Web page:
Famous Baolis In India That One Must See
‘Baoli’ is an Indian word for a Stepwell. Stepwells are essentially ponds or wells in which the water is accessed by climbing down a series of steps. These stepwells were created and developed in India as storage or irrigation tanks, to tackle the seasonal availability of water in certain regions. They are mostly found in western India and in other more arid/dry regions of the country. Some are also multi-storied, with a bullock turning a water wheel to raise the level of well water to the first or second floor.
Stepwells or baolis were more popular in the olden days as compared to a normal well or tank, as it facilitated easier access to the groundwater and was easier to maintain and clean the well. They also became a meeting place for women during social gatherings and religious ceremonies, as it was mostly them who collected the water. The baolis were also used for leisure purpose as the deep bottom of the well provided relief and shade from the excessive daytime heat in certain places. So eventually, these stepwells were built with certain embellishments and architectural features, which resulted in them being treated as prestigious monuments long after they ceased to be in use.
Having survived the ravages of wars and natural calamities like earthquakes, more than 2000 of these sturdy, well-built stepwells from the bygone era can be found across India in Gujarat, Rajasthan, Delhi, Madhya Pradesh, Karnataka and Maharashtra. Here we have listed just a few of the very famous baolis in the country that one must visit.
Chand Baori/Bawri, Rajasthan :
This is one of India’s most magnificent baoli or stepwell, situated in the village of Abhaneri in Rajasthan. The oldest parts of this baoli were built during the 8th century by King Raja Chanda of the Nikumb dynasty of Rajputs, while the upper stories were constructed during the 18th century under the Mughal rule. This mammoth structure is about 13 stories high and extends approximately 100 ft into the ground with 3500 steps, making it one of the largest and deepest stepwells in India. With Rajasthan being an extremely dry region, this baoli was built with the idea to conserve as much water as possible. One side of the well had a pavilion and a resting room for the royals as the air at the bottom of the well was at least 5-6 degrees cooler than the normal temperature outside.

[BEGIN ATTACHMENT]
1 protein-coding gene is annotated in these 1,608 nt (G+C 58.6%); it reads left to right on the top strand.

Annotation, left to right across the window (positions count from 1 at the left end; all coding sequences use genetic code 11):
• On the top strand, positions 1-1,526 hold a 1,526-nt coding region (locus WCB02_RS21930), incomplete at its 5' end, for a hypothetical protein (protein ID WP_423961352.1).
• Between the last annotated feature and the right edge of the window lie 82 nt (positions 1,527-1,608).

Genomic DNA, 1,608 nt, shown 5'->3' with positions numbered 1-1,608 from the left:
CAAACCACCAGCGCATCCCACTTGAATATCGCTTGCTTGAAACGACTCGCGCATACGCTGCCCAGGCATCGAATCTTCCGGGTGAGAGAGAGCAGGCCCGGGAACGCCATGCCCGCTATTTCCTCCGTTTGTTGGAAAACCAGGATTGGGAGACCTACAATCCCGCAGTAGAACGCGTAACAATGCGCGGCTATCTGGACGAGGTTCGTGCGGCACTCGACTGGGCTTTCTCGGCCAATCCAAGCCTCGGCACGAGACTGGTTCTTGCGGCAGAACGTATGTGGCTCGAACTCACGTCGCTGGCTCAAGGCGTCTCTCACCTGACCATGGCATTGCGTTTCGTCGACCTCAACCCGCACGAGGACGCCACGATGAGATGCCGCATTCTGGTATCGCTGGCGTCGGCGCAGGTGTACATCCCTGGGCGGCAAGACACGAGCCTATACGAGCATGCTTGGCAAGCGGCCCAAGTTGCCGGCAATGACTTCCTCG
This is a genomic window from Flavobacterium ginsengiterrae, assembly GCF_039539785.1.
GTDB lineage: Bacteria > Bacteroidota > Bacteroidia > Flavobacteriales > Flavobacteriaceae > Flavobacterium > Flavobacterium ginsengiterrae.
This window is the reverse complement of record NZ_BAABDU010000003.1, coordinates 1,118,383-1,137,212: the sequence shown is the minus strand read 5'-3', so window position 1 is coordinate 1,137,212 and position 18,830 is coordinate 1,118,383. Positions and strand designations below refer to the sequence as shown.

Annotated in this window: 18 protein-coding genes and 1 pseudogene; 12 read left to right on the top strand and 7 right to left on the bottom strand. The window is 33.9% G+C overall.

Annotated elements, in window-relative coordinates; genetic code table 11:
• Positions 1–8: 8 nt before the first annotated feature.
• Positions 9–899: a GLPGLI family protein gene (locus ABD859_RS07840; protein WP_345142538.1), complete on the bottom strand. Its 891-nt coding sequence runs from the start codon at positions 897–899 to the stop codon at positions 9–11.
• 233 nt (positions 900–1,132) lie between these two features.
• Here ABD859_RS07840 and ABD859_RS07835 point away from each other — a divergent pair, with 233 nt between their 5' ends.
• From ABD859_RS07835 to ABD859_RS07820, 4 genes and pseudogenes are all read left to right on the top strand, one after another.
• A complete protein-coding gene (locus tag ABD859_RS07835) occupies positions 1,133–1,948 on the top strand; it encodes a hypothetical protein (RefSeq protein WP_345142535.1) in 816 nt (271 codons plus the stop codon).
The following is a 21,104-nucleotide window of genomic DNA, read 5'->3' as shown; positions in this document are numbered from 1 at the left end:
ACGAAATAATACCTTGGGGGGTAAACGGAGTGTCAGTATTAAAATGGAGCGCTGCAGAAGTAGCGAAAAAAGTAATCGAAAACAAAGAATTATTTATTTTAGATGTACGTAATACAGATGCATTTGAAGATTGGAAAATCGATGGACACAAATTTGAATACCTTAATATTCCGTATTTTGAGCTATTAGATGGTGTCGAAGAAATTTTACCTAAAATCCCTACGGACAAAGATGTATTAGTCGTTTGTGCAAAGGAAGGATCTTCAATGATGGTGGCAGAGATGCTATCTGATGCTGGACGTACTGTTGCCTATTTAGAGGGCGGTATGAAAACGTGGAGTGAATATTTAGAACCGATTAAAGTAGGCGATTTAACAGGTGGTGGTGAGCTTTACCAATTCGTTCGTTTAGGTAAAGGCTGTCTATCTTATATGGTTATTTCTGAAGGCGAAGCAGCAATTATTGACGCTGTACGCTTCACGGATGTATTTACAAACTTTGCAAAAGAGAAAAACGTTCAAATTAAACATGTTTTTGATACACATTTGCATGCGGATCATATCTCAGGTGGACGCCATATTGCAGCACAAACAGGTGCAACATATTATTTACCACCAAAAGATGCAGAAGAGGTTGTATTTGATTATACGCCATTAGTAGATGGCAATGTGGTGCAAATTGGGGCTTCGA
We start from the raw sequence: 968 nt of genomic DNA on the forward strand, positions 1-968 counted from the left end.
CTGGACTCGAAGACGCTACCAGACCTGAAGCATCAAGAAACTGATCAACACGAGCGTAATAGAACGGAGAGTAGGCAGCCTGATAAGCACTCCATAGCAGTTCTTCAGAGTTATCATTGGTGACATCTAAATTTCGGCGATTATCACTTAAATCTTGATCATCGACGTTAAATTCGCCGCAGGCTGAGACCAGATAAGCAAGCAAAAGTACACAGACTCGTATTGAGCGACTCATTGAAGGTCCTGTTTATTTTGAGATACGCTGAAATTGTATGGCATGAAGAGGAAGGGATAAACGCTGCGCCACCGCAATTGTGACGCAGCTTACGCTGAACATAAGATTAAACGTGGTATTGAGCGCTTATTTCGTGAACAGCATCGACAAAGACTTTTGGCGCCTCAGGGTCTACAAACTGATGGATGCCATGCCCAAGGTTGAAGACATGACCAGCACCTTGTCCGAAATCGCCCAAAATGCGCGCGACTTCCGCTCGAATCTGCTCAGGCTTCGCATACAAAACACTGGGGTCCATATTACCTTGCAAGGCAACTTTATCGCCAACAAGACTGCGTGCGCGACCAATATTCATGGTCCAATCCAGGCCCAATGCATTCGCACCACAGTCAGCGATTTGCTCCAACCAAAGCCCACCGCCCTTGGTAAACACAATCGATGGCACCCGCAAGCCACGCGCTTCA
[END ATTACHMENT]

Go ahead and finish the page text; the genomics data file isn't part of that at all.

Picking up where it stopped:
Rani Ki Vav, Gujarat :
Rani ki Vav is an intricately constructed stepwell, built as a memorial to King Bhima in the 11th century by his wife, Queen Udayamati. This baoli is situated on the banks of the Saraswati river, in the town of Patan in Gujarat. Built in the complicated Maru-Gurjara architectural style with an inverted temple, this baoli has earned a place in the list of UNESCO World Heritage Sites in the year 2014. The stepwell has 7 levels of stairs and is adorned with more than 500 principal sculptures. Its brilliant design of multistoried pavilions, compartmentalized stepped corridors and exquisite carvings and sculptures have also earned it the title of ‘Queen’ of stepwells in India. The main theme of these artworks is the ‘Dasavataras’, meaning the ten incarnations of Vishnu, including Buddha.
Agrasen Ki Baoli, New Delhi :
Agrasen ki baoli is located on Hailey Road, Connaught Place in New Delhi. The visible parts of this ancient stepwell extends to three levels and has 108 steps. Each level has a series of arched niches on both sides While there are no historical records stating who built Agrasen ki Baoli, it is widely believed that the structure was initially constructed by the legendary King Agrasen and rebuilt in the 14th century by the Agrawal community, probably during the Tughlaq period, as deduced from the architectural features. This 60 metre long and 15 metre wide baoli is designated a protected monument by the Archaeological Survey of India.
Muskin Bhanvi, Lakkundi, Karnataka :
While there are several baolis or stepwells in Lakkundi, the Muskin Bhanvi stepwell is one of the most popular for its architectural finesse and carvings. Lakkundi is a village on the way to Hampi and known for its Chalukya style temples, historic inscriptions and stepwells, many of which are in ruins. Muskin Bhanvi is a beautiful baoli from the 12th century, which is connected to the Manikesvara Temple. This structure can be seen extending outwards from underneath the temple and several shrines, dedicated to Shiva, can be seen in the form of niches in the walls.
Rajon Ki Baoli :
This is a famous, though almost inconspicuous stepwell, deep in Mehrauli Archaeological Park in New Delhi. It was named thus as it was used by the Kings Masons or Raj mistries. The stepwell has four diminishing levels and three sides of the structure is designed with rows of pillars forming walkways or arcades. The inscription on the structure indicates that this impressive baoli was built by Daulat Khan Lodi during the reign of Sikander Lodi in 1512. He also built a mosque just next to the stepwell and was buried in its square after his death. Located nearby is another stepwell, popularly known as Gandhak ki Baoli.
Picture Credits : Chand Baori & Rani Ki Vav – Mystery Of India, Agrasen Ki Baoli – Neha Gupta Photography, Muskin Bhanvi – in.geoview.info, Rajon Ki Baoli – The World Architecture Map